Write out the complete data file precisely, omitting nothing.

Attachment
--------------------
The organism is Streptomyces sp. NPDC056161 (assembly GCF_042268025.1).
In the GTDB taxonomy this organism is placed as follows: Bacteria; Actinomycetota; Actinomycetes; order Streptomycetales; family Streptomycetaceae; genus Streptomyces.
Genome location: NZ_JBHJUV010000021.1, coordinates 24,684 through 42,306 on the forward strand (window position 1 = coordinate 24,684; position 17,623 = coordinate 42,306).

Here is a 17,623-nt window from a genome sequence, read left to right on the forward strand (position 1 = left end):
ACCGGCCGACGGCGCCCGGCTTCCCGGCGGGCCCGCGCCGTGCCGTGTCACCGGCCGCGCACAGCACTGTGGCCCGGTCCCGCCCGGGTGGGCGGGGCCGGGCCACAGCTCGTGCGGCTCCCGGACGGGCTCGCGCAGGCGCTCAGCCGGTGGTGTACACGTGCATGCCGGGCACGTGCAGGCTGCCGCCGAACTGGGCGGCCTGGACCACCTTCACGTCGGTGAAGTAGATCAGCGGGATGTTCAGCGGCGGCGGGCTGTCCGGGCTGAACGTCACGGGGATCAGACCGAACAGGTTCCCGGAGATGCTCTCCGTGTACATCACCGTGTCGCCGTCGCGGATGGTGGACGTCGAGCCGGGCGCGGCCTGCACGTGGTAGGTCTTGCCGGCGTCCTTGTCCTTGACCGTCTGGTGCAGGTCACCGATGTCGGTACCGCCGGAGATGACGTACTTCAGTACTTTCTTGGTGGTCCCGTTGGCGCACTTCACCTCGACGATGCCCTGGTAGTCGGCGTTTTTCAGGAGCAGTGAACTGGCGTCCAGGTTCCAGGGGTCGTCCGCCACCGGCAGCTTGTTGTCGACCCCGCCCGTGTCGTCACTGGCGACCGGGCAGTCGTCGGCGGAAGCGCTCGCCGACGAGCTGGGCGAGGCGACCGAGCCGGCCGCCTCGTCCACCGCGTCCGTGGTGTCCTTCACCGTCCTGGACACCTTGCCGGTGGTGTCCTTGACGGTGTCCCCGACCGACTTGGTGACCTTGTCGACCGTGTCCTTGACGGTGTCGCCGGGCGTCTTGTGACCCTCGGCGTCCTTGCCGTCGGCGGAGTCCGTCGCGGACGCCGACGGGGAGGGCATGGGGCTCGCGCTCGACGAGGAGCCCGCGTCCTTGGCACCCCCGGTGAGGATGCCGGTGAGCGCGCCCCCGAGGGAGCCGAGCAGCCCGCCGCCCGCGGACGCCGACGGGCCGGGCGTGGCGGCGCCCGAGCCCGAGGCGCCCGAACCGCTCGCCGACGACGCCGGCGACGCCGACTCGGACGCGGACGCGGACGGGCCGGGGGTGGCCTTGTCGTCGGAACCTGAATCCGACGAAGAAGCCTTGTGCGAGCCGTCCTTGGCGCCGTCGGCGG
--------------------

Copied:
The organism is Streptomyces sp. NPDC056161 (assembly GCF_042268025.1).
In the GTDB taxonomy this organism is placed as follows: Bacteria; Actinomycetota; Actinomycetes; order Streptomycetales; family Streptomycetaceae; genus Streptomyces.
Genome location: NZ_JBHJUV010000021.1, coordinates 24,684 through 42,306 on the forward strand (window position 1 = coordinate 24,684; position 17,623 = coordinate 42,306).

Here is a 17,623-nt window from a genome sequence, read left to right on the forward strand (position 1 = left end):
ACCGGCCGACGGCGCCCGGCTTCCCGGCGGGCCCGCGCCGTGCCGTGTCACCGGCCGCGCACAGCACTGTGGCCCGGTCCCGCCCGGGTGGGCGGGGCCGGGCCACAGCTCGTGCGGCTCCCGGACGGGCTCGCGCAGGCGCTCAGCCGGTGGTGTACACGTGCATGCCGGGCACGTGCAGGCTGCCGCCGAACTGGGCGGCCTGGACCACCTTCACGTCGGTGAAGTAGATCAGCGGGATGTTCAGCGGCGGCGGGCTGTCCGGGCTGAACGTCACGGGGATCAGACCGAACAGGTTCCCGGAGATGCTCTCCGTGTACATCACCGTGTCGCCGTCGCGGATGGTGGACGTCGAGCCGGGCGCGGCCTGCACGTGGTAGGTCTTGCCGGCGTCCTTGTCCTTGACCGTCTGGTGCAGGTCACCGATGTCGGTACCGCCGGAGATGACGTACTTCAGTACTTTCTTGGTGGTCCCGTTGGCGCACTTCACCTCGACGATGCCCTGGTAGTCGGCGTTTTTCAGGAGCAGTGAACTGGCGTCCAGGTTCCAGGGGTCGTCCGCCACCGGCAGCTTGTTGTCGACCCCGCCCGTGTCGTCACTGGCGACCGGGCAGTCGTCGGCGGAAGCGCTCGCCGACGAGCTGGGCGAGGCGACCGAGCCGGCCGCCTCGTCCACCGCGTCCGTGGTGTCCTTCACCGTCCTGGACACCTTGCCGGTGGTGTCCTTGACGGTGTCCCCGACCGACTTGGTGACCTTGTCGACCGTGTCCTTGACGGTGTCGCCGGGCGTCTTGTGACCCTCGGCGTCCTTGCCGTCGGCGGAGTCCGTCGCGGACGCCGACGGGGAGGGCATGGGGCTCGCGCTCGACGAGGAGCCCGCGTCCTTGGCACCCCCGGTGAGGATGCCGGTGAGCGCGCCCCCGAGGGAGCCGAGCAGCCCGCCGCCCGCGGACGCCGACGGGCCGGGCGTGGCGGCGCCCGAGCCCGAGGCGCCCGAACCGCTCGCCGACGACGCCGGCGACGCCGACTCGGACGCGGACGCGGACGGGCCGGGGGTGGCCTTGTCGTCGGAACCTGAATCCGACGAAGAAGCCTTGTGCGAGCCGTCCTTGGCGCCGTCGGCGG